No Squinting

I tried some experiments with the SZ camera today to see if I could do indoor photos better sans flash.  The first thing I tried was to adjust the ISO from whatever the camera’s brain decided to use.

What is ISO?  It is a measure of light sensitivity.  Low ISOs require more light to set them off than high ISOs.  So why not always use high ISOs?  Because there are tradeoffs.

When I got my first camera, it used film.  In those days, to make a film more light-sensitive the grains of light-sensitive chemical had to be physically larger.  Thus a more sensitive film was grainier than a less sensitive version.  Color film was worse than black and white, too.

With a digital camera, you have a similar effect.  When you boost the sensitivity, you magnify the normal noise in any electronics to be more apparent.  The ‘signal to noise’ ratio gets worse, adding some fuzz.

On the other hand, I managed to get a reasonable shot of Julie with his eyes open for a change.  I did have to boost the brightness overall in ‘post production’.

It does help, but the speeds of these pictures is still a bit low – an eighth to a twentieth of a second or so.  You have to keep the cat still and be careful yourself to avoid ruining the shot.  Still, the situation is a lot better than before, where often any shot would be dark.

In my reading I did see an interesting little gizmo that is sold that fits over the flash of a camera and uses an angled mirror that bounces the flash up to the roof.  Thus, no glare on the cat, but you do have the  light.  I don’t recall the name, partly because none of the versions would fit on my SZ. (Here it is on Amazon).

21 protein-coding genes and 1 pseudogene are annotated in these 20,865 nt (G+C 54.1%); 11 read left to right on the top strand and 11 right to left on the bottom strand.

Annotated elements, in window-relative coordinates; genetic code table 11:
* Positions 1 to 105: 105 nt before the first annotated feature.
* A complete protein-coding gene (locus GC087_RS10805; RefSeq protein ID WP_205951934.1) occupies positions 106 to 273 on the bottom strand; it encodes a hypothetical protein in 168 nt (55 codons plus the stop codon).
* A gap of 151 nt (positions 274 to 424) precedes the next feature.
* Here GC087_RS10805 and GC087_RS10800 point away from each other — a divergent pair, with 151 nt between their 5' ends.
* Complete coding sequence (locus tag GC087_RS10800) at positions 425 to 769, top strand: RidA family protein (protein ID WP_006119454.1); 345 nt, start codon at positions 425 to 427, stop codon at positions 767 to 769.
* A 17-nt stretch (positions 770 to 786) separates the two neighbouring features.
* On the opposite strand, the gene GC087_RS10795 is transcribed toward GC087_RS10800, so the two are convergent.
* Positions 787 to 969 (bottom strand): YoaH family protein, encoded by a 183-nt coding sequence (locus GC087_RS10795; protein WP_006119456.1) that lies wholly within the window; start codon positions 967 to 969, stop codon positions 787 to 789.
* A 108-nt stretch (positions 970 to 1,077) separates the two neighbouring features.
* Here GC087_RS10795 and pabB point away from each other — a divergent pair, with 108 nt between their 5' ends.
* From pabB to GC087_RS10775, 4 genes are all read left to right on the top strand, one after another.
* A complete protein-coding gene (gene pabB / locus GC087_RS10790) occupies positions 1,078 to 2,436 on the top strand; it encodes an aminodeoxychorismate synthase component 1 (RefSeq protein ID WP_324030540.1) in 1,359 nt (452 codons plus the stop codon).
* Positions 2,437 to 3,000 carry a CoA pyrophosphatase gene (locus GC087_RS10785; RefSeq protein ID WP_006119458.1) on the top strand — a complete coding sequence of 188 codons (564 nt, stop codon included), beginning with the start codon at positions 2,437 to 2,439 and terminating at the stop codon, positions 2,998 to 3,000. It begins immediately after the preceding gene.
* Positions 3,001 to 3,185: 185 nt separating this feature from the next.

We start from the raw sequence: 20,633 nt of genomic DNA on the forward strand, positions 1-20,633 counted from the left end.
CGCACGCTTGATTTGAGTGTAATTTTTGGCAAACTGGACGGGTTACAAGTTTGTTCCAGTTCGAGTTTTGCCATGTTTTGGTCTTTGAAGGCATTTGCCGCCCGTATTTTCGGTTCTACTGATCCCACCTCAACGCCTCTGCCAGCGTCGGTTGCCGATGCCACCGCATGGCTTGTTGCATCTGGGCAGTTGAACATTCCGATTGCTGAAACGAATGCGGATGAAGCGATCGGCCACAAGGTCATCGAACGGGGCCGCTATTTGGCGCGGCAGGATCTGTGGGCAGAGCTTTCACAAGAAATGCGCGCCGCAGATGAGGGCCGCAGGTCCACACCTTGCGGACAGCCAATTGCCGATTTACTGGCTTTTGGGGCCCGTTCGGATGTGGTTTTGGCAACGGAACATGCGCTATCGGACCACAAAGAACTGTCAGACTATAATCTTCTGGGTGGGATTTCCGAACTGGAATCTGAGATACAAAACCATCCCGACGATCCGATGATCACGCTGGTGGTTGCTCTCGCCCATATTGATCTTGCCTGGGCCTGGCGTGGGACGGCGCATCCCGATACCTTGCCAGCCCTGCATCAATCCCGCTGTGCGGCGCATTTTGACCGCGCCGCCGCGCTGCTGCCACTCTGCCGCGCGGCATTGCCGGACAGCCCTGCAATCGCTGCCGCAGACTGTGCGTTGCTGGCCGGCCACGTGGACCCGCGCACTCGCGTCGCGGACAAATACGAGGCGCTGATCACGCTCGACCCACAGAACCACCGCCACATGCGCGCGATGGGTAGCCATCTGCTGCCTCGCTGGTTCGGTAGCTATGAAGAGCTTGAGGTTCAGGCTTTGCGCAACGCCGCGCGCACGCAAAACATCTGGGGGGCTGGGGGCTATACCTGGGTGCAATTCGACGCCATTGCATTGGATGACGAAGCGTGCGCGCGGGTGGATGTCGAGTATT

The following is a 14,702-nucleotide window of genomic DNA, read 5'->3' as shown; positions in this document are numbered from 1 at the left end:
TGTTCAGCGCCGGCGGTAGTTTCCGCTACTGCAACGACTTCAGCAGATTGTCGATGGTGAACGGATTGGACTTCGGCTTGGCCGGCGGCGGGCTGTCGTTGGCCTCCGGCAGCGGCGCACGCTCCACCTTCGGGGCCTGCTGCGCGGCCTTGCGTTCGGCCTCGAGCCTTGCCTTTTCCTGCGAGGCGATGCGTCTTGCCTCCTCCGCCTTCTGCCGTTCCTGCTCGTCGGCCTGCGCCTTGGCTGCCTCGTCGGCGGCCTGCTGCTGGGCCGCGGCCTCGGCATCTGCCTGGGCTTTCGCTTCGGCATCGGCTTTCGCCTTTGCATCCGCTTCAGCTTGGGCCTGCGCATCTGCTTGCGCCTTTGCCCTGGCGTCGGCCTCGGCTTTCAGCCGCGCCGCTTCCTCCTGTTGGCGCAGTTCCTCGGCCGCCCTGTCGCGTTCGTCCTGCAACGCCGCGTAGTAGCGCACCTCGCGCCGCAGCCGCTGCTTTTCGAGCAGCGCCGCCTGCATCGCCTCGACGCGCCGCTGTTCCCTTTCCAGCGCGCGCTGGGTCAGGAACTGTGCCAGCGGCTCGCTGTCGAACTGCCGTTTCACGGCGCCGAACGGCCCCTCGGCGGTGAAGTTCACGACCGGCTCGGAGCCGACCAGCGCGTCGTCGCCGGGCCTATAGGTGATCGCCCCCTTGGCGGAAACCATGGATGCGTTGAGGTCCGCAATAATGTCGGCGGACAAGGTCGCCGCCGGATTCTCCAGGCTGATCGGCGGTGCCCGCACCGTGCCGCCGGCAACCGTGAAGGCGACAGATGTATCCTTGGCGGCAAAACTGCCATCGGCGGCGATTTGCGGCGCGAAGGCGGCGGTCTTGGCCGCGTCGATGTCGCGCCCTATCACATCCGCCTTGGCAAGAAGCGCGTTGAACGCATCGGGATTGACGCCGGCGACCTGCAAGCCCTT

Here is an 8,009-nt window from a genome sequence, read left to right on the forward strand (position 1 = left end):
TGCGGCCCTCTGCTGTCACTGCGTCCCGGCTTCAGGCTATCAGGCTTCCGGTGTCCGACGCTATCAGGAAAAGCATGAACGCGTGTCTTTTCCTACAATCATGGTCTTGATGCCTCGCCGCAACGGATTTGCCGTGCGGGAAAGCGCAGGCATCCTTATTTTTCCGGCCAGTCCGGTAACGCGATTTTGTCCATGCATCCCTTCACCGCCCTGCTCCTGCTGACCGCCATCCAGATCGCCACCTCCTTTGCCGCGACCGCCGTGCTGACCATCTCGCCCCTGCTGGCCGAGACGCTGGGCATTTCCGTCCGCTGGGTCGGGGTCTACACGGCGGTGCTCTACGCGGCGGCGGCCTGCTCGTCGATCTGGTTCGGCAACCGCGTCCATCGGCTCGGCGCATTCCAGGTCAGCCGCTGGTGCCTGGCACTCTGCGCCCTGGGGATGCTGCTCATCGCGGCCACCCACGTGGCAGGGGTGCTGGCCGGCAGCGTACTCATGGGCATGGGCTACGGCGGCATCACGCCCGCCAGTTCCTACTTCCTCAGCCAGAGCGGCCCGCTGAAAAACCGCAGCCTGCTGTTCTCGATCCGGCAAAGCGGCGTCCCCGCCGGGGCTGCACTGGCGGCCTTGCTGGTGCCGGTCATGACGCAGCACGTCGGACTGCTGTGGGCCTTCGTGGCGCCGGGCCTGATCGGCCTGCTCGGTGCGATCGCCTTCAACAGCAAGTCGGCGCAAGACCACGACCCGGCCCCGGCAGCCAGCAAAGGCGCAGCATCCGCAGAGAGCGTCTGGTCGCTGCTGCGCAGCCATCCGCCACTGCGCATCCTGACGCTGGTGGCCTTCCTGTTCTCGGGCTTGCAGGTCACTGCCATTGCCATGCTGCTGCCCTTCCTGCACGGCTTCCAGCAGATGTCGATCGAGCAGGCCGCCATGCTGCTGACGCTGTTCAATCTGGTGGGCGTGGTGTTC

These three photos of Calla in a dim corner of the room differ only by the ISO setting of the camera.  You can see that the light level is much better with the higher ISO.

This will make things a bit ‘grainy’ relative to one with optimal light, but sometimes you have to make do.

It was a little harder to try to unmix the possible effects of more light or blurring due to slow shutter speed to see the relative effect of ISO on fine detail.  The above shots still ended up being done at the slowest speed so any jerking by the camera jerk or movement by the cat will mess things up.

My cameras actually have a mode where it tries to keep the ISO higher than normal, but can still adjust it.  I need to play with that, perhaps the flash in that mode isn’t so deadly.

About Oldcat

Engineer with Cats
This entry was posted in Calpurnia, Cats, Gustavus Adolphus, Julius Caesar and tagged , , . Bookmark the permalink.

2 Responses to No Squinting

  1. Love the Julie shot, he looks so contemplative there. Gus is always a sweet subject.
    Wow, the Calla series. You can barely see her gloves in the fist one! The third looks great!
    I do all my fussing ‘post production’ because I have no idea how to change my camera settings! I’ve tried several times to find the stupid digital zoom/optical zoom, whichever one is not the automatic one on the top of the camera. I figure I do good just getting something useable for the blog, lol! I’m not near the artist you are!


    • Oldcat says:

      I don’t usually play much with them either. If yours has a “High ISO” mode, though it might be worth finding if you are having trouble getting them to turn out otherwise.

      I haven’t bothered with the digital ‘extra zoom’ either on any camera. (the optical one is the one where the lens goes in and out from the control on the camera). Macro mode is a good setting to try and find if you want to get really close – it lets you put the camera a lot closer to get huge closeups or capture tiny things.

      I’ve also never tried the ‘many shots in a row’ feature, although I can see a use for it.

      I did try a lot of the goofball settings on the SZ (like the ‘pencil drawing’ mode) and probably won’t use them again. May as well do that later and have both kinds.


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